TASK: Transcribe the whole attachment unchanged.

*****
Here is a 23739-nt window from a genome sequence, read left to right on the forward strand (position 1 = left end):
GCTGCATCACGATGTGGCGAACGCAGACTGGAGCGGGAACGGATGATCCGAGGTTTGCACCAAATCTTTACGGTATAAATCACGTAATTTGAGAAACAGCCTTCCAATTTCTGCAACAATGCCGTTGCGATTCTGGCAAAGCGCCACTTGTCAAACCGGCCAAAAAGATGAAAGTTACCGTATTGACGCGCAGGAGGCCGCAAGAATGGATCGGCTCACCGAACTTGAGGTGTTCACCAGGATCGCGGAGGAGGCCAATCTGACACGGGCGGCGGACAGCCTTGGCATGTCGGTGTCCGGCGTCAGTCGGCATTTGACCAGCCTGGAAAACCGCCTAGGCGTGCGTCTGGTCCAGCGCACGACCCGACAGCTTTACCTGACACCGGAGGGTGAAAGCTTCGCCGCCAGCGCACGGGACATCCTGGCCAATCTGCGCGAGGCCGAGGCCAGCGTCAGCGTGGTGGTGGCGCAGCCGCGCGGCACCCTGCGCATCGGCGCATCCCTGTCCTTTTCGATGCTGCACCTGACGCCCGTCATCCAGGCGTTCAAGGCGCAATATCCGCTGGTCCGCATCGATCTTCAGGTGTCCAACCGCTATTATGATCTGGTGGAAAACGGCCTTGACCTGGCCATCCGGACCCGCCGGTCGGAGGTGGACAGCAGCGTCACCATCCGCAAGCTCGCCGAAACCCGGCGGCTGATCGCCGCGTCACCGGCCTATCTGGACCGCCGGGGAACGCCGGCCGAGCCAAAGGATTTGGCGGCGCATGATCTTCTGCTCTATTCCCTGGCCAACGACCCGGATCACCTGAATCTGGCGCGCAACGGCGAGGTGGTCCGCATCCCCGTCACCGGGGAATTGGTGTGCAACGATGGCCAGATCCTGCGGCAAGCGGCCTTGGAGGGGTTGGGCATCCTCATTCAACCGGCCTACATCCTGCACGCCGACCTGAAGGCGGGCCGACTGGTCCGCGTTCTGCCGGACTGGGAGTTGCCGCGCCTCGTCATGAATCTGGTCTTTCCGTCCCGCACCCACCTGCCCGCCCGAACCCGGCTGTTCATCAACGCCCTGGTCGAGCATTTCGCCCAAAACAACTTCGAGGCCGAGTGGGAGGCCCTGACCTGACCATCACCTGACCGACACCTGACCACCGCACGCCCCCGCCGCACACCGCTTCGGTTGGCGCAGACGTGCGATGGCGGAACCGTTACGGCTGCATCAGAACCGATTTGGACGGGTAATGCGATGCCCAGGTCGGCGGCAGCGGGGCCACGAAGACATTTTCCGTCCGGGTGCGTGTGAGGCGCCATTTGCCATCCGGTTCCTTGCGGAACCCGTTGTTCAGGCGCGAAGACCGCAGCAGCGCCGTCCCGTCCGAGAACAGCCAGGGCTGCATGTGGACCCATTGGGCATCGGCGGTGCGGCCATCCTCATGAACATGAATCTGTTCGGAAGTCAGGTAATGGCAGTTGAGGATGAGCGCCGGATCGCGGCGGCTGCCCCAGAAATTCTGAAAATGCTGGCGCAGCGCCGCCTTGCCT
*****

Here is a 23739-nt window from a genome sequence, read left to right on the forward strand (position 1 = left end):
GCTGCATCACGATGTGGCGAACGCAGACTGGAGCGGGAACGGATGATCCGAGGTTTGCACCAAATCTTTACGGTATAAATCACGTAATTTGAGAAACAGCCTTCCAATTTCTGCAACAATGCCGTTGCGATTCTGGCAAAGCGCCACTTGTCAAACCGGCCAAAAAGATGAAAGTTACCGTATTGACGCGCAGGAGGCCGCAAGAATGGATCGGCTCACCGAACTTGAGGTGTTCACCAGGATCGCGGAGGAGGCCAATCTGACACGGGCGGCGGACAGCCTTGGCATGTCGGTGTCCGGCGTCAGTCGGCATTTGACCAGCCTGGAAAACCGCCTAGGCGTGCGTCTGGTCCAGCGCACGACCCGACAGCTTTACCTGACACCGGAGGGTGAAAGCTTCGCCGCCAGCGCACGGGACATCCTGGCCAATCTGCGCGAGGCCGAGGCCAGCGTCAGCGTGGTGGTGGCGCAGCCGCGCGGCACCCTGCGCATCGGCGCATCCCTGTCCTTTTCGATGCTGCACCTGACGCCCGTCATCCAGGCGTTCAAGGCGCAATATCCGCTGGTCCGCATCGATCTTCAGGTGTCCAACCGCTATTATGATCTGGTGGAAAACGGCCTTGACCTGGCCATCCGGACCCGCCGGTCGGAGGTGGACAGCAGCGTCACCATCCGCAAGCTCGCCGAAACCCGGCGGCTGATCGCCGCGTCACCGGCCTATCTGGACCGCCGGGGAACGCCGGCCGAGCCAAAGGATTTGGCGGCGCATGATCTTCTGCTCTATTCCCTGGCCAACGACCCGGATCACCTGAATCTGGCGCGCAACGGCGAGGTGGTCCGCATCCCCGTCACCGGGGAATTGGTGTGCAACGATGGCCAGATCCTGCGGCAAGCGGCCTTGGAGGGGTTGGGCATCCTCATTCAACCGGCCTACATCCTGCACGCCGACCTGAAGGCGGGCCGACTGGTCCGCGTTCTGCCGGACTGGGAGTTGCCGCGCCTCGTCATGAATCTGGTCTTTCCGTCCCGCACCCACCTGCCCGCCCGAACCCGGCTGTTCATCAACGCCCTGGTCGAGCATTTCGCCCAAAACAACTTCGAGGCCGAGTGGGAGGCCCTGACCTGACCATCACCTGACCGACACCTGACCACCGCACGCCCCCGCCGCACACCGCTTCGGTTGGCGCAGACGTGCGATGGCGGAACCGTTACGGCTGCATCAGAACCGATTTGGACGGGTAATGCGATGCCCAGGTCGGCGGCAGCGGGGCCACGAAGACATTTTCCGTCCGGGTGCGTGTGAGGCGCCATTTGCCATCCGGTTCCTTGCGGAACCCGTTGTTCAGGCGCGAAGACCGCAGCAGCGCCGTCCCGTCCGAGAACAGCCAGGGCTGCATGTGGACCCATTGGGCATCGGCGGTGCGGCCATCCTCATGAACATGAATCTGTTCGGAAGTCAGGTAATGGCAGTTGAGGATGAGCGCCGGATCGCGGCGGCTGCCCCAGAAATTCTGAAAATGCTGGCGCAGCGCCGCCTTGCCT